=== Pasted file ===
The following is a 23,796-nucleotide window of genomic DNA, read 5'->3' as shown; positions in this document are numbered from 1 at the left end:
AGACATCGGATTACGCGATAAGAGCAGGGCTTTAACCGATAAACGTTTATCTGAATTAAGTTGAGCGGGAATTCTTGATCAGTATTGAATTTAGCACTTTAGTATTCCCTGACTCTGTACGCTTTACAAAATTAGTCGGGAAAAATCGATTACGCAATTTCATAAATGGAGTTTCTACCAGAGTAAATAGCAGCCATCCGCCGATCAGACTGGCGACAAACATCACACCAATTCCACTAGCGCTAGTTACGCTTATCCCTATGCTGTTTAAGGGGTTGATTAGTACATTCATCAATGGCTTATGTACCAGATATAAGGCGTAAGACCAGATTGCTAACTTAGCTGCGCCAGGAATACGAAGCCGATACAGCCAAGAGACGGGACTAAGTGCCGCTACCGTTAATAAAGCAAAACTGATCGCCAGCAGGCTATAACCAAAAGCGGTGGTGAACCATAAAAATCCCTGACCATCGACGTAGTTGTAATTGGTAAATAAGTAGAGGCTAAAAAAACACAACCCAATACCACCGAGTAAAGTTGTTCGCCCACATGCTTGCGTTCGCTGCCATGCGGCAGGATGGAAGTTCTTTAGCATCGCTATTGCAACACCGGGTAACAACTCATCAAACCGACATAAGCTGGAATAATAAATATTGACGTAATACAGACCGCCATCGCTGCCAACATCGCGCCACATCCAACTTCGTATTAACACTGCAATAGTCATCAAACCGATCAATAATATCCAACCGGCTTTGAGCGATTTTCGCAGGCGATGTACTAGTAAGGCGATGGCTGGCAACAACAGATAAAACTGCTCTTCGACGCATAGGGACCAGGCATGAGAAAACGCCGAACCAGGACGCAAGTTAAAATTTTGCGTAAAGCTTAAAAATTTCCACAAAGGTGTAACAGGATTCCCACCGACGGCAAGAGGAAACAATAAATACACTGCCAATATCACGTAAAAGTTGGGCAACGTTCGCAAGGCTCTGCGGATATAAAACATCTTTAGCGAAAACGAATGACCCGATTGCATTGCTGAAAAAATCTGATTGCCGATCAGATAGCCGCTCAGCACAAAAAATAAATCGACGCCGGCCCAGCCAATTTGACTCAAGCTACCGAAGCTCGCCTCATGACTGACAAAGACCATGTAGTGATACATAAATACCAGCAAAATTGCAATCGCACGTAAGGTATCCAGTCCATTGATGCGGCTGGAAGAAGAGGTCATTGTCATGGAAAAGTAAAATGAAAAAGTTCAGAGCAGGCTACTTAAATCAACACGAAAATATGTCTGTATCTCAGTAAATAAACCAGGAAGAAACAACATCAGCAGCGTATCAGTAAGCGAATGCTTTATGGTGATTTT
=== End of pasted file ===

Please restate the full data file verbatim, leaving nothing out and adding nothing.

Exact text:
The following is a 23,796-nucleotide window of genomic DNA, read 5'->3' as shown; positions in this document are numbered from 1 at the left end:
AGACATCGGATTACGCGATAAGAGCAGGGCTTTAACCGATAAACGTTTATCTGAATTAAGTTGAGCGGGAATTCTTGATCAGTATTGAATTTAGCACTTTAGTATTCCCTGACTCTGTACGCTTTACAAAATTAGTCGGGAAAAATCGATTACGCAATTTCATAAATGGAGTTTCTACCAGAGTAAATAGCAGCCATCCGCCGATCAGACTGGCGACAAACATCACACCAATTCCACTAGCGCTAGTTACGCTTATCCCTATGCTGTTTAAGGGGTTGATTAGTACATTCATCAATGGCTTATGTACCAGATATAAGGCGTAAGACCAGATTGCTAACTTAGCTGCGCCAGGAATACGAAGCCGATACAGCCAAGAGACGGGACTAAGTGCCGCTACCGTTAATAAAGCAAAACTGATCGCCAGCAGGCTATAACCAAAAGCGGTGGTGAACCATAAAAATCCCTGACCATCGACGTAGTTGTAATTGGTAAATAAGTAGAGGCTAAAAAAACACAACCCAATACCACCGAGTAAAGTTGTTCGCCCACATGCTTGCGTTCGCTGCCATGCGGCAGGATGGAAGTTCTTTAGCATCGCTATTGCAACACCGGGTAACAACTCATCAAACCGACATAAGCTGGAATAATAAATATTGACGTAATACAGACCGCCATCGCTGCCAACATCGCGCCACATCCAACTTCGTATTAACACTGCAATAGTCATCAAACCGATCAATAATATCCAACCGGCTTTGAGCGATTTTCGCAGGCGATGTACTAGTAAGGCGATGGCTGGCAACAACAGATAAAACTGCTCTTCGACGCATAGGGACCAGGCATGAGAAAACGCCGAACCAGGACGCAAGTTAAAATTTTGCGTAAAGCTTAAAAATTTCCACAAAGGTGTAACAGGATTCCCACCGACGGCAAGAGGAAACAATAAATACACTGCCAATATCACGTAAAAGTTGGGCAACGTTCGCAAGGCTCTGCGGATATAAAACATCTTTAGCGAAAACGAATGACCCGATTGCATTGCTGAAAAAATCTGATTGCCGATCAGATAGCCGCTCAGCACAAAAAATAAATCGACGCCGGCCCAGCCAATTTGACTCAAGCTACCGAAGCTCGCCTCATGACTGACAAAGACCATGTAGTGATACATAAATACCAGCAAAATTGCAATCGCACGTAAGGTATCCAGTCCATTGATGCGGCTGGAAGAAGAGGTCATTGTCATGGAAAAGTAAAATGAAAAAGTTCAGAGCAGGCTACTTAAATCAACACGAAAATATGTCTGTATCTCAGTAAATAAACCAGGAAGAAACAACATCAGCAGCGTATCAGTAAGCGAATGCTTTATGGTGATTTT